The Chinese spy ship ‘Shi Yan 6’ has entered the Malacca strait, bound for Colombo, amid confusion over whether Sri Lanka has granted access for the spy vessel to dock at Colombo.
According to reports last month, the Sri Lankan Defence Ministry has granted Shi Yan 6 access to dock at Colombo port. However, the Sri Lankan Foreign Ministry spokesperson stated that the request is still under consideration, and approval has not been granted.
“The ministry has not granted permission to the Shi Yan 6 as of last evening,” reiterated Sri Lankan Foreign Ministry Spokesperson Priyanga Wickramasinghe.
Wickramasinghe further added that the dates and territories for the survey are yet to be finalised.
This development comes after Indian Defence Minister Rajnath Singh decided to skip his visit to Sri Lanka, which was scheduled for last month, following reports of the vessel’s approval to dock in Colombo.
The spy ship is scheduled to conduct research activities in collaboration with Sri Lanka’s National Aquatic Resources Research and Development Agency.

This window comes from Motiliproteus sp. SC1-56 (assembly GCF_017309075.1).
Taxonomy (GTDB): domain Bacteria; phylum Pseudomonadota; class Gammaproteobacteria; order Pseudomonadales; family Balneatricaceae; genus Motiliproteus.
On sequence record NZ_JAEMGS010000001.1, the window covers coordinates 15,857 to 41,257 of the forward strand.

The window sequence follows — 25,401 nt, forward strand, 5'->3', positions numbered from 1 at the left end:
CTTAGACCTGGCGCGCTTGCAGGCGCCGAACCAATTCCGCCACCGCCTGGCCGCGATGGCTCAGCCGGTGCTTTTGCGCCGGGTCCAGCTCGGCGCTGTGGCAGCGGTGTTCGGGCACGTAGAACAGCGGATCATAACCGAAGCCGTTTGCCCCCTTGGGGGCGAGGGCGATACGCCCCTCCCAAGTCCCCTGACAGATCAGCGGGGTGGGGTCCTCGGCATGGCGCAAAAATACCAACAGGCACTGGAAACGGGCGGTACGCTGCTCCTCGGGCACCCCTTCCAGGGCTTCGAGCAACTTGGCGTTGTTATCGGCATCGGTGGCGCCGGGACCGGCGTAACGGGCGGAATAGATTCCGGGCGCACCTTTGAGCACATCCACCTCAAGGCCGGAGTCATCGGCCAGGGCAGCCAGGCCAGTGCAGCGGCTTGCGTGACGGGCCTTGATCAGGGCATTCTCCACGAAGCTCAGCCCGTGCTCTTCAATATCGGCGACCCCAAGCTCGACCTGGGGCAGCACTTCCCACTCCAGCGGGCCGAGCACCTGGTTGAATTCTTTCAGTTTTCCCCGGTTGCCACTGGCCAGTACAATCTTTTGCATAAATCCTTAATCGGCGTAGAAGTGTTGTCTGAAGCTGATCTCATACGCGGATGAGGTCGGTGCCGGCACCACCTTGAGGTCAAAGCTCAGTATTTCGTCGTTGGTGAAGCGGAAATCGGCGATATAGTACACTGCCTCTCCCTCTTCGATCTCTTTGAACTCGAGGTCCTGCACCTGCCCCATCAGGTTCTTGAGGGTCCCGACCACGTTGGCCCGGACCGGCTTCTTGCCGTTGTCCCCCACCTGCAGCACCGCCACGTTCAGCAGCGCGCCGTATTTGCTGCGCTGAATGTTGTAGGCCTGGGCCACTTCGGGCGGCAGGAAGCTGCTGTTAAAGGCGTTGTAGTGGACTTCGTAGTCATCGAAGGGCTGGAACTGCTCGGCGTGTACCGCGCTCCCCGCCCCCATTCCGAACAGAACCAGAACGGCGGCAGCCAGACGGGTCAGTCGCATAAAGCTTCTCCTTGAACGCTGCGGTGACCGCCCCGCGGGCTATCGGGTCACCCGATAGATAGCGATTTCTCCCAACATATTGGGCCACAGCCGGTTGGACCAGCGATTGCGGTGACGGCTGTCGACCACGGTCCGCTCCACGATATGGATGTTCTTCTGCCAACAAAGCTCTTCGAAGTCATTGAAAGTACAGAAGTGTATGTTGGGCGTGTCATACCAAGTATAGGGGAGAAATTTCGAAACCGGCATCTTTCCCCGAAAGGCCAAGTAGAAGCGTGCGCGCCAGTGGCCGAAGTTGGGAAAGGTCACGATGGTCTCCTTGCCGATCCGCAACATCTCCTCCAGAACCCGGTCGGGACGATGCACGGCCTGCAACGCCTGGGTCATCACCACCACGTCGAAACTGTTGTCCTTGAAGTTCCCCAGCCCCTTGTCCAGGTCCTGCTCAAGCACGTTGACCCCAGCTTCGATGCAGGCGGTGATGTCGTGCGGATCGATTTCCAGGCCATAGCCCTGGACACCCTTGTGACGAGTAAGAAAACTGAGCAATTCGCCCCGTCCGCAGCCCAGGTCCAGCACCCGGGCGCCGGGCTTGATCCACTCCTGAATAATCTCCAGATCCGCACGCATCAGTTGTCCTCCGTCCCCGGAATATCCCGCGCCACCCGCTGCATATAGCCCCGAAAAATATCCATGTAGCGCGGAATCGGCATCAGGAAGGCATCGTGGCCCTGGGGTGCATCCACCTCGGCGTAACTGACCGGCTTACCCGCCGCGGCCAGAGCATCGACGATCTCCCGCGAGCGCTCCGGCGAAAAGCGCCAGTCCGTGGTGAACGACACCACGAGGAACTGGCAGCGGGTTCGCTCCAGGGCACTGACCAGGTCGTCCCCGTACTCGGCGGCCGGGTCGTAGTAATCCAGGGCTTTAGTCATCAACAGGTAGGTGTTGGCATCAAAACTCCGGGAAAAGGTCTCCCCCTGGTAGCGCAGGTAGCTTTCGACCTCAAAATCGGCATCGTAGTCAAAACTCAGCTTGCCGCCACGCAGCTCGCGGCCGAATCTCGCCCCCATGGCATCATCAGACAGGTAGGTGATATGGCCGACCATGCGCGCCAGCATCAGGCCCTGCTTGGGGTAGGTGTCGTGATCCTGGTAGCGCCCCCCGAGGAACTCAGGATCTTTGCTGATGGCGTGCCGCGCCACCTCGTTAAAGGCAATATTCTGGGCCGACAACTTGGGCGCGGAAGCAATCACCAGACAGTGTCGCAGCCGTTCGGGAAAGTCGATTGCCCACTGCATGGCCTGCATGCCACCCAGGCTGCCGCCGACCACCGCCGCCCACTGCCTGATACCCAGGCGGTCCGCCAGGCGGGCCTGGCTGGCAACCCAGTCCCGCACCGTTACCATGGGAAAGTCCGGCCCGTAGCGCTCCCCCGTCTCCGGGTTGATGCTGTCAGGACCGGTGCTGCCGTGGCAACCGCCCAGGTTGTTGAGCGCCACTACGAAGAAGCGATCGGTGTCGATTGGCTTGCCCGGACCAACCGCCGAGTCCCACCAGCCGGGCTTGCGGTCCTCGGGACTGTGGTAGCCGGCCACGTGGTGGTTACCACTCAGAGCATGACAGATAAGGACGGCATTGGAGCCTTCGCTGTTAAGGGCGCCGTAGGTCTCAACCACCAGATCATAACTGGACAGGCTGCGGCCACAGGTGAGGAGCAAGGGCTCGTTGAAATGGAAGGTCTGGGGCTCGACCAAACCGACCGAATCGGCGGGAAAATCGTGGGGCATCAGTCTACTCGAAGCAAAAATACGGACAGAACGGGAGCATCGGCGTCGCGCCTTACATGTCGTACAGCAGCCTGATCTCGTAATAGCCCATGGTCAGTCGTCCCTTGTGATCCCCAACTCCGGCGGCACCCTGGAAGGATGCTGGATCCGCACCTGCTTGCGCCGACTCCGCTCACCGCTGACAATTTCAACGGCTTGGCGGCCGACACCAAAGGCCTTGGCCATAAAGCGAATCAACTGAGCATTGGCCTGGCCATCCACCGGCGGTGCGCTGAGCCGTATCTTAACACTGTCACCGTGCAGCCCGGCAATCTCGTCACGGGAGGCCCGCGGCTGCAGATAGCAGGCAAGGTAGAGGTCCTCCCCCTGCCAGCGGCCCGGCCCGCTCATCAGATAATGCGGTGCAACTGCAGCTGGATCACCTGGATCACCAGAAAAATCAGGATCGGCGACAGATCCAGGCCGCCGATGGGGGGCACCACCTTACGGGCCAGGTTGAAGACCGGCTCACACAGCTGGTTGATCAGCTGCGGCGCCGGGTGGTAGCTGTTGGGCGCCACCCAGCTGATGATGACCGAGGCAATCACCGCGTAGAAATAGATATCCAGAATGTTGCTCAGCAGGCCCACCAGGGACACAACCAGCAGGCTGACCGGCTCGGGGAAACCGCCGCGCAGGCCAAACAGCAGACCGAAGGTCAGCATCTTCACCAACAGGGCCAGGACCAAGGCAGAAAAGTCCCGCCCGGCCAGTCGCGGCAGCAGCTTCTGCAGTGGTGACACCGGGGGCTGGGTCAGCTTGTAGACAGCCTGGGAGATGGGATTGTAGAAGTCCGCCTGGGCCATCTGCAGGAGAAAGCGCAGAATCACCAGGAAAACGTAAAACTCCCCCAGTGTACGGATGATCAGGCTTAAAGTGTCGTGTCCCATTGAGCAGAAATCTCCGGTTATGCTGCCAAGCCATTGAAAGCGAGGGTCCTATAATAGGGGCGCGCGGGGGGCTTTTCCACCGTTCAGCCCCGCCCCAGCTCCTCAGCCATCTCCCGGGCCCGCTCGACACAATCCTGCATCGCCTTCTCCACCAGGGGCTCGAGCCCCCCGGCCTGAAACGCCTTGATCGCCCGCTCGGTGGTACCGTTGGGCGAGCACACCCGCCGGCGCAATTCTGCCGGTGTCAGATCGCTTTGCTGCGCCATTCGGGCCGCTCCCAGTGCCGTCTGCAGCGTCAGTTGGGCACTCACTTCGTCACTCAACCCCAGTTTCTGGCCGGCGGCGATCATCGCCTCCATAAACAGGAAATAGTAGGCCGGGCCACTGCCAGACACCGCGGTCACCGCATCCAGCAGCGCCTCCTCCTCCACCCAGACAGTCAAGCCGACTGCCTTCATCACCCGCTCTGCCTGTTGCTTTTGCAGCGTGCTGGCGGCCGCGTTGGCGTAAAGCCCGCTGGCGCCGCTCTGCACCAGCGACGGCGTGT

According to reports, the Shi Yan 6 is on an 80-day exploration mission, during which it will conduct joint surveys of the waters surrounding the islands, in cooperation with the Sri Lankan Navy.
Just a month ago, another Chinese People’s Liberation Army navy warship, Hai Yang 24 Hao, docked at Colombo for a two-day visit.
It is worth noting that India expressed its concern last year when another Chinese spy vessel, Yuan Wang 5, made a port call in Hambantota, Sri Lanka.
Sri Lanka, facing financial challenges, regards both India and China as pivotal partners in its efforts to restructure external debt. China is one of the primary lenders to Sri Lanka, with the country owing $7.1 billion to bilateral creditors, with a significant portion, $3 billion, attributed to China.
Negotiations for restructuring Sri Lanka’s external and domestic debt must be concluded by the end of September, conforming with the International Monetary Fund’s review of the $2.9 billion bailout granted in March of this year.
In 2022, the island nation faced an unprecedented financial crisis, the most severe since gaining independence from Britain in 1948, primarily stemming from a critical shortage of foreign exchange reserves.